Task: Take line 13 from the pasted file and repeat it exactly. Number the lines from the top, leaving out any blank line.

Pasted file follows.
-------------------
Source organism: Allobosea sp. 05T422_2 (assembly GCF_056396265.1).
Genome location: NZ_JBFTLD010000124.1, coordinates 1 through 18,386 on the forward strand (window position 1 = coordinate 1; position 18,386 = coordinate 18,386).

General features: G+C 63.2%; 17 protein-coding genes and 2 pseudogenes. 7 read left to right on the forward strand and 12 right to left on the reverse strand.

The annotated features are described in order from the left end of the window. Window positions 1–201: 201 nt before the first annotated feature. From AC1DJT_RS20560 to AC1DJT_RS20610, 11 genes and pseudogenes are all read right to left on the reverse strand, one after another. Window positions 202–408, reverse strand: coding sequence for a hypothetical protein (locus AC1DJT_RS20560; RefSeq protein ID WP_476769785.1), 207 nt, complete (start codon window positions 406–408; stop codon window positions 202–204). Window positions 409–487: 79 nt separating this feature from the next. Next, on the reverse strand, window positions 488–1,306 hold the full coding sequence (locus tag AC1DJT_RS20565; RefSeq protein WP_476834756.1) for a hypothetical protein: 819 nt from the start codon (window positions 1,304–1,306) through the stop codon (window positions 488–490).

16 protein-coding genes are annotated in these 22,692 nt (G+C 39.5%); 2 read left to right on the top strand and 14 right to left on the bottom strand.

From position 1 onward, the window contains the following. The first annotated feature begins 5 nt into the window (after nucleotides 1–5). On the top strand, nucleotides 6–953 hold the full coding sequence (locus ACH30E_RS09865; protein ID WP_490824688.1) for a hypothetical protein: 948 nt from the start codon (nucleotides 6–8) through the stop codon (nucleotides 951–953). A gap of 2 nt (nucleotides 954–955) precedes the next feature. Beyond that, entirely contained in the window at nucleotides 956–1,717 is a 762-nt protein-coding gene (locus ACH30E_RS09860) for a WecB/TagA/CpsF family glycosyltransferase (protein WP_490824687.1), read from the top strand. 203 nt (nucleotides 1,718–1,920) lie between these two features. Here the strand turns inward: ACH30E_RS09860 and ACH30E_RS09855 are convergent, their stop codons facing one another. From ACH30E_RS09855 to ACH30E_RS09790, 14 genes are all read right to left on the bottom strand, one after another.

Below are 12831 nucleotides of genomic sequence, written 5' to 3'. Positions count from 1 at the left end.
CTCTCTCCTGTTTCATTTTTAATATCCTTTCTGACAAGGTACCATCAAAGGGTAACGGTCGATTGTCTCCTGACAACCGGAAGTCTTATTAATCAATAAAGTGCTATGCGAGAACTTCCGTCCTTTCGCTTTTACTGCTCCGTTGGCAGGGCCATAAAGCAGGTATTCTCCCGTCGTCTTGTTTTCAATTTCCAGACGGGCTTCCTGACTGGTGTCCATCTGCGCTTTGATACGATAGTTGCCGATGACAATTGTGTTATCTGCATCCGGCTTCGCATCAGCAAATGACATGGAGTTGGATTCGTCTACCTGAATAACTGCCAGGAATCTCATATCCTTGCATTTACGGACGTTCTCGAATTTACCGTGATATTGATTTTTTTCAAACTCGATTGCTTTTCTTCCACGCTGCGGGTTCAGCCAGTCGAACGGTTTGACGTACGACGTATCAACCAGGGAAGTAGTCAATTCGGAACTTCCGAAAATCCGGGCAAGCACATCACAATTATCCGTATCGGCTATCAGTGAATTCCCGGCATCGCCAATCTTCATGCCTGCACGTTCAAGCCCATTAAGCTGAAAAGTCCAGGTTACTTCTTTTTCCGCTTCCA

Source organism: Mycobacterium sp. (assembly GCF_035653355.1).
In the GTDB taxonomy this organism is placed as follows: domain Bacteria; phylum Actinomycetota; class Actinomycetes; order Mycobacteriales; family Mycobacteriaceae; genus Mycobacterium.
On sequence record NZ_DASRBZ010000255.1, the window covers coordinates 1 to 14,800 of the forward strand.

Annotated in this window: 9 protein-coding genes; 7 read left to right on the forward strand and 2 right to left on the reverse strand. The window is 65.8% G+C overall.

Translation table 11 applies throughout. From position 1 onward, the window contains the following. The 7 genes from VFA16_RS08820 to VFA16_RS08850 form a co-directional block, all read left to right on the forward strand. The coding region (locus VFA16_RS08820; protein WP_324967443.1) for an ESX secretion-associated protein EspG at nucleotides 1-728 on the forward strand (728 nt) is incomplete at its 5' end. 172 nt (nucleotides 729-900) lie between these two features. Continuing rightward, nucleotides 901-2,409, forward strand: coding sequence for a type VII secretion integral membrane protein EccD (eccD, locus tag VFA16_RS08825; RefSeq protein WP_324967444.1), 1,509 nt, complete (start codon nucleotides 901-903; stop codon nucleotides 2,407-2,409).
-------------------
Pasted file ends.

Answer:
Translation table 11 applies throughout. From position 1 onward, the window contains the following. The 7 genes from VFA16_RS08820 to VFA16_RS08850 form a co-directional block, all read left to right on the forward strand. The coding region (locus VFA16_RS08820; protein WP_324967443.1) for an ESX secretion-associated protein EspG at nucleotides 1-728 on the forward strand (728 nt) is incomplete at its 5' end. 172 nt (nucleotides 729-900) lie between these two features. Continuing rightward, nucleotides 901-2,409, forward strand: coding sequence for a type VII secretion integral membrane protein EccD (eccD, locus tag VFA16_RS08825; RefSeq protein WP_324967444.1), 1,509 nt, complete (start codon nucleotides 901-903; stop codon nucleotides 2,407-2,409).